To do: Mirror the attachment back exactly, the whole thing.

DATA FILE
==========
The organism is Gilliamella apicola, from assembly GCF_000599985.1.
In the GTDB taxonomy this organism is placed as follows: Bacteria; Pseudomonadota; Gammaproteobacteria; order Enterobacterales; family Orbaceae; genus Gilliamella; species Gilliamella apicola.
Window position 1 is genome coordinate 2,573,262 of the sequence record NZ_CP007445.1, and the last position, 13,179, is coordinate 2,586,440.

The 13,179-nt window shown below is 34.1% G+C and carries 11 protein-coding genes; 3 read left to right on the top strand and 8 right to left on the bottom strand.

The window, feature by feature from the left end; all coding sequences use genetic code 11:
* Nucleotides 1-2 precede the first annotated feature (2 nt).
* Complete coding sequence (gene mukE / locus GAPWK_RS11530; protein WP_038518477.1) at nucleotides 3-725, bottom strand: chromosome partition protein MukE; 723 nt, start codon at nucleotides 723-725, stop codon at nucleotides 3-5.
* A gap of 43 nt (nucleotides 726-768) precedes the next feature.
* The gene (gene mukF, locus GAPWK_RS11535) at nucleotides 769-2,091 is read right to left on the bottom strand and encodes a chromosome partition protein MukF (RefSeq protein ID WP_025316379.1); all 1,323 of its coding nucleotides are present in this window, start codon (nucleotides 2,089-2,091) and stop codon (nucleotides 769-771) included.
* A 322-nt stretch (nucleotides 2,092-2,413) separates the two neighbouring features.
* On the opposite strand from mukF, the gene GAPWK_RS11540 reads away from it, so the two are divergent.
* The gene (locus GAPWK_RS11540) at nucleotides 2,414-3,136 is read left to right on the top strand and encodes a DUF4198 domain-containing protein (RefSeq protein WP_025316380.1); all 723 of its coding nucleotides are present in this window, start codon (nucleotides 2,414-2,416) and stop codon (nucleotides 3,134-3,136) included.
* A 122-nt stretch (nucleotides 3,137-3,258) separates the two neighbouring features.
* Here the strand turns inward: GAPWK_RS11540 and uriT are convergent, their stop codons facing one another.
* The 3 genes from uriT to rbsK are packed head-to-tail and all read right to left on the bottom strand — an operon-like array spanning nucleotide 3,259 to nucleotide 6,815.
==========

The organism is Gilliamella apicola, from assembly GCF_000599985.1.
In the GTDB taxonomy this organism is placed as follows: Bacteria; Pseudomonadota; Gammaproteobacteria; order Enterobacterales; family Orbaceae; genus Gilliamella; species Gilliamella apicola.
Window position 1 is genome coordinate 2,573,262 of the sequence record NZ_CP007445.1, and the last position, 13,179, is coordinate 2,586,440.

The 13,179-nt window shown below is 34.1% G+C and carries 11 protein-coding genes; 3 read left to right on the top strand and 8 right to left on the bottom strand.

The window, feature by feature from the left end; all coding sequences use genetic code 11:
* Nucleotides 1-2 precede the first annotated feature (2 nt).
* Complete coding sequence (gene mukE / locus GAPWK_RS11530; protein WP_038518477.1) at nucleotides 3-725, bottom strand: chromosome partition protein MukE; 723 nt, start codon at nucleotides 723-725, stop codon at nucleotides 3-5.
* A gap of 43 nt (nucleotides 726-768) precedes the next feature.
* The gene (gene mukF, locus GAPWK_RS11535) at nucleotides 769-2,091 is read right to left on the bottom strand and encodes a chromosome partition protein MukF (RefSeq protein ID WP_025316379.1); all 1,323 of its coding nucleotides are present in this window, start codon (nucleotides 2,089-2,091) and stop codon (nucleotides 769-771) included.
* A 322-nt stretch (nucleotides 2,092-2,413) separates the two neighbouring features.
* On the opposite strand from mukF, the gene GAPWK_RS11540 reads away from it, so the two are divergent.
* The gene (locus GAPWK_RS11540) at nucleotides 2,414-3,136 is read left to right on the top strand and encodes a DUF4198 domain-containing protein (RefSeq protein WP_025316380.1); all 723 of its coding nucleotides are present in this window, start codon (nucleotides 2,414-2,416) and stop codon (nucleotides 3,134-3,136) included.
* A 122-nt stretch (nucleotides 3,137-3,258) separates the two neighbouring features.
* Here the strand turns inward: GAPWK_RS11540 and uriT are convergent, their stop codons facing one another.
* The 3 genes from uriT to rbsK are packed head-to-tail and all read right to left on the bottom strand — an operon-like array spanning nucleotide 3,259 to nucleotide 6,815.